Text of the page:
A note from poster winners

Drs. Pete Vanden Bosch and Jinhyok Heo

Judges choice first place poster winner, Dr. Pete Vanden Bosch

Dr. Pete Vanden Bosch works for the Institute for Defense Analysis and Marymount University. He retired from USAF in 2010 as the chief analyst for NORAD and U.S. Northern Command. His current research interests are in optimization and the psychology of decision-making.

The Goldilocks heuristic is the tendency of decision makers, when presented with a range of options, to choose an intermediate one. In many cases, this heuristic works very well. We drive in the middle of our lane without thinking about the potential risks of hugging one side. We discount outliers in data sets. We seek political compromise.

But when we apply a heuristic to inappropriate situations, it becomes a fallacy. In particular, the Goldilocks heuristic is inappropriate to multicriteria decision-making, and using it to make such decisions is worse than mere guessing. Nevertheless, psychosocial forces driving us to use it are compelling. Pete’s contribution was to provide examples from DoD and DHS, quantify the fallacy, and connect the situation to psychosocial drivers like anchoring and prospect theory.

Judges choice third place winner and members choice 2nd place winner, Dr. Jinhyok Heo

At the SRA meeting last December, I was surprised two times when the best poster awards were announced; my poster was selected not only by the conference judges (for the third place) and but also by the participant votes (for the second place)! I presented a new model called “The Air Pollution Social Cost Accounting (APSCA) model,” which I developed at Cornell University as a postdoc since last March, right after I had finished my doctoral study at Engineering and Public Policy (EPP) in Carnegie Mellon University. In my opinion my work has been acknowledged for two reasons: scientific achievement and clear presentation.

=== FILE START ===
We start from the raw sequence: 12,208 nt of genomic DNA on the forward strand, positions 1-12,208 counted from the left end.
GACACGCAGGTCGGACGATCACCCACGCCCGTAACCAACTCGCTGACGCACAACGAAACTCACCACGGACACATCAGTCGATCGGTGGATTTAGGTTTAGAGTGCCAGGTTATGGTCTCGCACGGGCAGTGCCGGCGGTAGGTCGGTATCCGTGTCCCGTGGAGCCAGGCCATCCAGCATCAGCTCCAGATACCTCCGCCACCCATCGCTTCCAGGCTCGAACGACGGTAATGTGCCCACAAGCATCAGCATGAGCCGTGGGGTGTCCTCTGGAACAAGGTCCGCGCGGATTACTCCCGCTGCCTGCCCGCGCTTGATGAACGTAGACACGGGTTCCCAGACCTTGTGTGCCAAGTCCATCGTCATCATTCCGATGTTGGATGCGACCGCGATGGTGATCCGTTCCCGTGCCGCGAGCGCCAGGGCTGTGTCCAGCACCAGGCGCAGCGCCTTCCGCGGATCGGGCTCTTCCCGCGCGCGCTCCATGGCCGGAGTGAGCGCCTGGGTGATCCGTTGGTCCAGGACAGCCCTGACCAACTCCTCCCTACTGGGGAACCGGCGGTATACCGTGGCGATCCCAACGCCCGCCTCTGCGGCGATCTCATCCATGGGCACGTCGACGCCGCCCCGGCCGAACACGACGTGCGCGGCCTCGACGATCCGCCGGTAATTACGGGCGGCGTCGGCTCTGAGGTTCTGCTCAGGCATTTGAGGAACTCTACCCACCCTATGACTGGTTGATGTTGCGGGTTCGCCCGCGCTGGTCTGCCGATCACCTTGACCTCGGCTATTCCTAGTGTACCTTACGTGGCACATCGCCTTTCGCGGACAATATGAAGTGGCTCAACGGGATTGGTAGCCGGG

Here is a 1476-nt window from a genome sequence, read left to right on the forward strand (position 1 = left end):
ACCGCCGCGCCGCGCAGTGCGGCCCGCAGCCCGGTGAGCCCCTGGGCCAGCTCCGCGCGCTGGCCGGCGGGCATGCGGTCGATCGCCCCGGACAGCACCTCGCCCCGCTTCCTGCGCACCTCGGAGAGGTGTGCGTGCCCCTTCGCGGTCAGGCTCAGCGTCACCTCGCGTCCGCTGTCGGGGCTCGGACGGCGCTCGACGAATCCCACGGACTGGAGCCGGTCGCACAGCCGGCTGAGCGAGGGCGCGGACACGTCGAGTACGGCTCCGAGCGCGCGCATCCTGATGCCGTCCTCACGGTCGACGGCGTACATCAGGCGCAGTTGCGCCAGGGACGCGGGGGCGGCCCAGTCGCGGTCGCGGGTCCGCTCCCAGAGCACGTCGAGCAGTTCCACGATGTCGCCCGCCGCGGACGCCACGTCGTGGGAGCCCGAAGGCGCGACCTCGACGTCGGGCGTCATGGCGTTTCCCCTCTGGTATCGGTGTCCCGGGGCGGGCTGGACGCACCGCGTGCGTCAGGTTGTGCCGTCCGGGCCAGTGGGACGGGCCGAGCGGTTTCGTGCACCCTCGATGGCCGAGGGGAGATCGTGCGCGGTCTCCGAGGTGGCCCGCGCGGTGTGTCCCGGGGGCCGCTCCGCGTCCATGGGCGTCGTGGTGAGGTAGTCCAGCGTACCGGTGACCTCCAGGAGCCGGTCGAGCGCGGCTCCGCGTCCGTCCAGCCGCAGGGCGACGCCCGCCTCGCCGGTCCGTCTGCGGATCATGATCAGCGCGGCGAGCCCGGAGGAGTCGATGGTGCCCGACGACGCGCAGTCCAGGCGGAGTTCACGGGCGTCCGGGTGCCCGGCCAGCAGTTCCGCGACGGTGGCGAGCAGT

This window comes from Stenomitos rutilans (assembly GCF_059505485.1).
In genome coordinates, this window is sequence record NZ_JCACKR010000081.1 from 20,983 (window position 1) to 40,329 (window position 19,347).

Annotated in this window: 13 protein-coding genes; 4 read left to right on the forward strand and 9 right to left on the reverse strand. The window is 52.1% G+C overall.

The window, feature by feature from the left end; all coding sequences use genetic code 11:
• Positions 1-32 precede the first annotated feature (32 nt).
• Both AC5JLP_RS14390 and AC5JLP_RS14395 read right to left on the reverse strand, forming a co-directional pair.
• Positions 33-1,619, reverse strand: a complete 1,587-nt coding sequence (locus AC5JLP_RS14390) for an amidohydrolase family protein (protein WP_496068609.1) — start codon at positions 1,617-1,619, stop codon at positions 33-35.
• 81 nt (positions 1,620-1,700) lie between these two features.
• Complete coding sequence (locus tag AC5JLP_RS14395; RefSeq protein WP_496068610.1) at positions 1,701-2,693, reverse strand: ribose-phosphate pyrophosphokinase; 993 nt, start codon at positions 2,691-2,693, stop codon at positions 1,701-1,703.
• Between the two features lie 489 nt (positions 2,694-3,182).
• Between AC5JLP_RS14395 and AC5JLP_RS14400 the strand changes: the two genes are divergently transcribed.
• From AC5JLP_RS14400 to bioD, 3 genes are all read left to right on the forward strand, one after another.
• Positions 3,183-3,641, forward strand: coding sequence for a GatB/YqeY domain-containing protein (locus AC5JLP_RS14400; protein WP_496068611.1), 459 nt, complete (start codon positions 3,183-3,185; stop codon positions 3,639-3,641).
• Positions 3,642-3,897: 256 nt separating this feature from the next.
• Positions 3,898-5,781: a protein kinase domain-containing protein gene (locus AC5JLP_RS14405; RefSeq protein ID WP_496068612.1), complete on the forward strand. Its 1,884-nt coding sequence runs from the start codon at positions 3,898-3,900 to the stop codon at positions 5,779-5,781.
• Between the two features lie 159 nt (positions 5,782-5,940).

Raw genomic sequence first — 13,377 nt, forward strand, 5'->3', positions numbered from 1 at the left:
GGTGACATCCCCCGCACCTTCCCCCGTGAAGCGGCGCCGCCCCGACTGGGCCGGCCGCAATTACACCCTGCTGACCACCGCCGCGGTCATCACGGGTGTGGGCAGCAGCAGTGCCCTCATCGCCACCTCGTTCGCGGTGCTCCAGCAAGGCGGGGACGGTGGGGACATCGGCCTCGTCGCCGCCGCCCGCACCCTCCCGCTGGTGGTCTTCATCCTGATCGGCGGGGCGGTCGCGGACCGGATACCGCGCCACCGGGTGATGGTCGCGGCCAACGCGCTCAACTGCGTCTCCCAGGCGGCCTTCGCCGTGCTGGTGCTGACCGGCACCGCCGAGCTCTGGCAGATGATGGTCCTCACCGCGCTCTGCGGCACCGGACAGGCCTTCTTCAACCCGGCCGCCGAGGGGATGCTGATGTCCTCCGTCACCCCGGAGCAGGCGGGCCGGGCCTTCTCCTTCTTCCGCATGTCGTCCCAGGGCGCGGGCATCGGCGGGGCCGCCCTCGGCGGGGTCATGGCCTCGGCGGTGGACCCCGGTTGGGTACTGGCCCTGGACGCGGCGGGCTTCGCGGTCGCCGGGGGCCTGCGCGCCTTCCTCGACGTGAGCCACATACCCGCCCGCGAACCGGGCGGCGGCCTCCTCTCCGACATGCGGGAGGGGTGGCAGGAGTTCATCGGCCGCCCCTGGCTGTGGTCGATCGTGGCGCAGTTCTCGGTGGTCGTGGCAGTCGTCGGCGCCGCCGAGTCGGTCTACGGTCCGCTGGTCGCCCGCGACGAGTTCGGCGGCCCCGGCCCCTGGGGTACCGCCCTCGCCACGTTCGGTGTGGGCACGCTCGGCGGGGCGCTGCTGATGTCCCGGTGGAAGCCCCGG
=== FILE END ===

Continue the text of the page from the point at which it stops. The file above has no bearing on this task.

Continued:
The APSCA model identifies the sources of air pollution affecting a certain location (or receptor) and quantifies their contributions with unprecedented detail and efficiency. Although it may sound basic, such accounting has been a challenge in air quality research because there exist innumerable responsible emission sources and air pollutants travel long distance (e.g. hundreds of kilometers) while they undergo complex chemical reactions. The APSCA model is built based on a model called “The Estimating Air pollution Social Impact Using Regression (EASIUR, available at <http://barney.ce.cmu.edu/~jinhyok/easiur/>) model,” a major part of my PhD dissertation at Carnegie Mellon. Derived from running regressions on a large dataset generated by a computationally demanding state-of-the-art air quality model, the EASIUR model estimates the sum of public health costs or social costs of emissions imposed on large regions surrounding any emission source located in the United States. I found out an efficient method to allocate the EASIUR’s social cost estimates to affected locations. By doing the spatial allocations for all the sources in the national emissions inventory, I built the APSCA model. Evaluations show that both EASIUR and APSCA produce estimates comparable to their parent state-of-the-art model but without costly computations.

In addition to what they can already contribute to policy research community, I am very excited about future works. First of all, I am currently working on combining the two models with optimization methods to build another model that will assist in optimal decision-making associated with air quality, energy, and climate change. Next, the two models will be able to keep linking up-to-date science with policy research because they can be updated as new understanding or data (e.g. emissions and meteorology) are fed to their parent state-of-the-art air quality model. Lastly, I plan to derive models for other important regions such as China, India, and Europe. Along the way, my models would open up many other opportunities for original research.

I believe the art of preparing a good poster or presentation lies in creating a pleasant tension between content and audience. Because my audience are often busy and from multiple disciplines, I always try my best to present my research succinctly using plain language, intuitive figures and diagrams, and proper colors and fonts. I learned a lot from my own trial and errors as well as good examples during my PhD study at the strong interdisciplinary research environment of Carnegie Mellon’s EPP. I’d like to thank my co-authors: my PhD advisor, Prof. Peter Adams, for his superb guidance on all aspects of my academic life and my postdoc advisor, Prof. Oliver Gao, for his generous support for pursuing my research ideas.

Dr. Jinhyok Heo (jinhyok.heo@cornell.edu)